|-app/
|---assets/
|-----images/
|-----javascripts/
|-----stylesheets/
|-------fonts/

The Sass

This is kind of interesting. Since the fonts directory is in the stylesheets directory, the fonts just come along for the ride. Simply use (asset-path(' ... ')) so that Rails creates the proper path.

@font-face {
  font-family:'icofonts';
  src:url(asset-path('fonts/icofonts.eot'));
  src:url(asset-path('fonts/icofonts.eot?#iefix')) format('embedded-opentype'),

  ...
}

When the Sass is processed into CSS, you should see the following:

@font-face {
  font-family:'icofonts';
  src: url('/assets/fonts/icofonts.eot');
  src: url('/assets/fonts/icofonts.eot?#iefix') format("embedded-opentype"),

  ...
}

Hardcoding the path, it works, but ... yuk

What's interesting about this is, since you are putting the fonts directory inside the stylesheets directory, do you really need to use the src:url(asset-path('fonts/icofonts.eot')); method? At this point the fonts are already in the asset pipeline and the following code, although not ideal, hardcoding /assets/ into the path will work.

@font-face {
  font-family:'icofonts';
  src:url('/assets/fonts/icofonts.eot');
  src:url('/assets/fonts/icofonts.eot?#iefix') format("embedded-opentype"),
  ...
}

But ... since the fonts directory is within the stylesheets directory and this is already in the asset pipeline, if you just refer to the fonts in a relative path, that works too. But man, that's just doesn't feel very Rails to me.

@font-face {
  font-family:'icofonts';
  src:url('fonts/icofonts.eot');
  src:url('fonts/icofonts.eot?#iefix') format("embedded-opentype"),
  ...
}

But ... I'm not using Sass?

Ok, first I have to ask ... WAT? Ok fine, not using Sass, going with good 'ol CSS. Interesting enough, putting the fonts directory is within the stylesheets directory again works and you can simply use the relative path.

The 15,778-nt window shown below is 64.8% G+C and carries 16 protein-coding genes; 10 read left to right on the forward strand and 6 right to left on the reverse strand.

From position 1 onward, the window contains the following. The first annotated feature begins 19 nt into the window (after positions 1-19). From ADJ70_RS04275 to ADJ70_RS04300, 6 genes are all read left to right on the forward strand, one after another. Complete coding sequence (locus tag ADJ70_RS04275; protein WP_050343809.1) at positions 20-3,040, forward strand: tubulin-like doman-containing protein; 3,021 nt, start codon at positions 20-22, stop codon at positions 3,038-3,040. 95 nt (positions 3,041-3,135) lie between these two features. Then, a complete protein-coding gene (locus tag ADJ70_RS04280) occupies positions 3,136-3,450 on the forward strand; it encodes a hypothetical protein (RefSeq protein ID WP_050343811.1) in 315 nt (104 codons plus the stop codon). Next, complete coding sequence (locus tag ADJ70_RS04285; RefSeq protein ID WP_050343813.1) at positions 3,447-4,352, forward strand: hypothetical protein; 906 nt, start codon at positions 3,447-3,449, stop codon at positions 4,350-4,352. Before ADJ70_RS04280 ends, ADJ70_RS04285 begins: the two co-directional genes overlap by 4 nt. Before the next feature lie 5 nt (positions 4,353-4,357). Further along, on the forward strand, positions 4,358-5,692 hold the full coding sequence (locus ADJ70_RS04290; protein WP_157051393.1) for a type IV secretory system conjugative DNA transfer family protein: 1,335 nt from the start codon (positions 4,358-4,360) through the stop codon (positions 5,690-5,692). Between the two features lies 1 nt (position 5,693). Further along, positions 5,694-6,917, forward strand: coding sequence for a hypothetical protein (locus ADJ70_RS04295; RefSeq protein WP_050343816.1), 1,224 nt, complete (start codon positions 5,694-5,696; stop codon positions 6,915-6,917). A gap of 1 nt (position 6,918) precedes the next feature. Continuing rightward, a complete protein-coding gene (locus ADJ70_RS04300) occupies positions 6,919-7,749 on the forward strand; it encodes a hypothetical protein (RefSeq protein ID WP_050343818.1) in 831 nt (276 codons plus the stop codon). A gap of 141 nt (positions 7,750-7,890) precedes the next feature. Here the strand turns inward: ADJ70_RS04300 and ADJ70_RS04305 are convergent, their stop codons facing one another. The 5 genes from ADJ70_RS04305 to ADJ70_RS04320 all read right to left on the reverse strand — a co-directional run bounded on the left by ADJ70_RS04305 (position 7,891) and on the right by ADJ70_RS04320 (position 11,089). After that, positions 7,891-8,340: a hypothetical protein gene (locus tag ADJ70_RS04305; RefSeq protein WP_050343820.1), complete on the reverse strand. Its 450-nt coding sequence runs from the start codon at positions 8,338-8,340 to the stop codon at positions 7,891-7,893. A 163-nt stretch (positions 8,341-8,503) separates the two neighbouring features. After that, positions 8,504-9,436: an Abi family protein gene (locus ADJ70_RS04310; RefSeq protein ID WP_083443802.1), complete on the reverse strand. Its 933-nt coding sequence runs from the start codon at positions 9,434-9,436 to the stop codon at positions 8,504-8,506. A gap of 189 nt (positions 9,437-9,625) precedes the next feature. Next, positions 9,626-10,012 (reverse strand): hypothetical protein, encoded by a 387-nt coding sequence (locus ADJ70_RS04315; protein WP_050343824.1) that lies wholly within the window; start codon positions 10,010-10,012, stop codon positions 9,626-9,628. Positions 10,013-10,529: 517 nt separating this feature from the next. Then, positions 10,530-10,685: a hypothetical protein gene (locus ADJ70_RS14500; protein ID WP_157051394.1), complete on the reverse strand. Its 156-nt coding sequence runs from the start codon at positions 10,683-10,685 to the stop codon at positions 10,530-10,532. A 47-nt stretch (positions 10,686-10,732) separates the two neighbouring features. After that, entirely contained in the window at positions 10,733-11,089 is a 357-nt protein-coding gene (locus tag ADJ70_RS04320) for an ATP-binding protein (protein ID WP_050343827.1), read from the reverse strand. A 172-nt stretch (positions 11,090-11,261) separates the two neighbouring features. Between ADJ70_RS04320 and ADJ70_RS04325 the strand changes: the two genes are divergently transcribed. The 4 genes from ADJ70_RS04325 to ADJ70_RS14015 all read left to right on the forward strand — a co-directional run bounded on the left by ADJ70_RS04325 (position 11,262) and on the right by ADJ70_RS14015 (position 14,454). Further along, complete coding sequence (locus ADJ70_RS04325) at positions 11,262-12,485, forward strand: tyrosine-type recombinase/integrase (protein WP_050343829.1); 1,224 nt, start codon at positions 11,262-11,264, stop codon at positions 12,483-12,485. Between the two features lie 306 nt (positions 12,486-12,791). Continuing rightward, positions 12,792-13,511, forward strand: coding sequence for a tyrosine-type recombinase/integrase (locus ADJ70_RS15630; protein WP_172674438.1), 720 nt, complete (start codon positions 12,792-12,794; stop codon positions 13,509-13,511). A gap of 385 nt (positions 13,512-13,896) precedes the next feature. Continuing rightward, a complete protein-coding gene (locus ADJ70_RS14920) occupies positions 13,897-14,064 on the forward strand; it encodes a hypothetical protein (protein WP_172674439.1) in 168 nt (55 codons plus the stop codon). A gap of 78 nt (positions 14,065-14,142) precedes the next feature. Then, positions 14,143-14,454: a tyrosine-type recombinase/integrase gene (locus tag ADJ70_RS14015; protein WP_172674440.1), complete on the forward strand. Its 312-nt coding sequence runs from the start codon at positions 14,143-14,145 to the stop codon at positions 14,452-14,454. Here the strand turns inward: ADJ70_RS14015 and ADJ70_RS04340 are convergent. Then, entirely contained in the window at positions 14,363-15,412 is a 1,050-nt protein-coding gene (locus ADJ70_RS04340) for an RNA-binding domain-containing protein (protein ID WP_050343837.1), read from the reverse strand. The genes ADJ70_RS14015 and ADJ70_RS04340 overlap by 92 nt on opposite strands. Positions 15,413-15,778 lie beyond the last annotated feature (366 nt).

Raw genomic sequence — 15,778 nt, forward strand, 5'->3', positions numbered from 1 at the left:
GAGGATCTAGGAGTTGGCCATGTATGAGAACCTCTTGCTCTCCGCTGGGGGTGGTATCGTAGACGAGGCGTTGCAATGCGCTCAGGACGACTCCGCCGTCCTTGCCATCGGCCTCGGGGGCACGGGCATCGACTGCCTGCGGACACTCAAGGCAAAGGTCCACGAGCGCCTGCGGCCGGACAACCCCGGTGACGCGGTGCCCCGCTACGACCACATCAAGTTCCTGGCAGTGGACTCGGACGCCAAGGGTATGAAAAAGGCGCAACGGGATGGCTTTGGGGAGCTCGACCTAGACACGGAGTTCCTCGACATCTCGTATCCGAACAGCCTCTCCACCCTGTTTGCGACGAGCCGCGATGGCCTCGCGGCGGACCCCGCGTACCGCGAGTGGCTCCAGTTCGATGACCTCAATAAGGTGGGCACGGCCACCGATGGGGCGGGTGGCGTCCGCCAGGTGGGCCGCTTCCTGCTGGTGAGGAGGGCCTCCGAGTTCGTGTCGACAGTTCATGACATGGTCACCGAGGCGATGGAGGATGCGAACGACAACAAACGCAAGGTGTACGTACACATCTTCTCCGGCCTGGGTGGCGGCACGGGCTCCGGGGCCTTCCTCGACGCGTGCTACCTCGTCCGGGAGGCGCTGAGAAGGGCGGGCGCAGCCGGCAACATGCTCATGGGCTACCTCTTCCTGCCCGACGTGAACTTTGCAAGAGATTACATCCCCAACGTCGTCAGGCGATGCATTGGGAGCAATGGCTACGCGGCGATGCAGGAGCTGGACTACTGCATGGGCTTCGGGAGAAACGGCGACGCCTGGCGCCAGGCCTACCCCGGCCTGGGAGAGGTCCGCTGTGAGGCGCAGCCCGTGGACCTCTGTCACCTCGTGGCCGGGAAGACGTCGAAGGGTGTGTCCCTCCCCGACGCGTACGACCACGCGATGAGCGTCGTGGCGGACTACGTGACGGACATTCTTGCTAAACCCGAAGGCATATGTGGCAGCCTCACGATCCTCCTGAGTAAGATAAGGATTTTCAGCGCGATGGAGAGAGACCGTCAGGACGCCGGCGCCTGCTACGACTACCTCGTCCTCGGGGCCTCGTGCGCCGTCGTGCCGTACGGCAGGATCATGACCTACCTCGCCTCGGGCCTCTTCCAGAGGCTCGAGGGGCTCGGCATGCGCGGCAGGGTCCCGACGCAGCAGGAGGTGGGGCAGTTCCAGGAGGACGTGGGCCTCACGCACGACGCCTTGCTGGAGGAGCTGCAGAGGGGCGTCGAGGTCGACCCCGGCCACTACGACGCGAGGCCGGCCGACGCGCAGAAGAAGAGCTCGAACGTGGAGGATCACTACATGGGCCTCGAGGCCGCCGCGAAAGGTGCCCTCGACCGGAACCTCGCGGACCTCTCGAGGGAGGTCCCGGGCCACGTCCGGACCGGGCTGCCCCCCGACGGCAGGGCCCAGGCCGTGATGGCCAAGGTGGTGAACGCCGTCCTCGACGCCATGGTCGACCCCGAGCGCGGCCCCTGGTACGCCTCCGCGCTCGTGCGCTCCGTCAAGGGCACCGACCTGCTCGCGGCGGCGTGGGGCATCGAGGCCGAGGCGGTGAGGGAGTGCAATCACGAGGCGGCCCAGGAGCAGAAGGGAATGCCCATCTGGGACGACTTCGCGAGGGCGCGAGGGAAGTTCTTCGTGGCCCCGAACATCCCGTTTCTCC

@font-face {
  font-family: 'icofonts';
  src:url('fonts/icofonts.eot');
  src:url('fonts/icofonts.eot?#iefix') format("embedded-opentype"),
  ...
}

We all know that this kind of sucks. So if we wanted to bring the asset pipeline back into play we can't use CSS by itself, we need to add some Ruby juice to this. But how? Yup, make the file name.css.erb, yeah, I said that.

Ok, so for this example we need to get straight up Ruby on this. The ('fonts/icofonts.eot') needs to be wrapped in some Ruby <%= asset_path('...') %>;

@font-face {
  font-family: 'icofonts';
  src:url('<%= asset_path('fonts/icofonts.eot') %>');
  src:url('<%= asset_path('fonts/icofonts.eot?#iefix') %>') format('embedded-opentype'),
  ...
}

This is very similar to the earlier syntax of src:url(asset-path('fonts/ ... ')); I illustrated earlier, but WOW! css.erb and '<%= ... %>' just causes me a little pain.

You can eliminate this by simply changing any .css file to a .css.scss file and then take full advantage of all the awesome that Sass brings you and not hack Ruby onto plain CSS. Just my $0.02.

In conclusion

Although I am illustrating seemingly clever ways to solve this problem, in the end the best solution really is to update your Rails project and use the asset pipeline as intended. And if you aren't using Sass yet in your project and want to learn, I strongly suggest looking at Sass 101 - A Newb's Guide.

I should also note that many of these hacked techniques I did not test in a development environment with cache busting. Use at your own risk.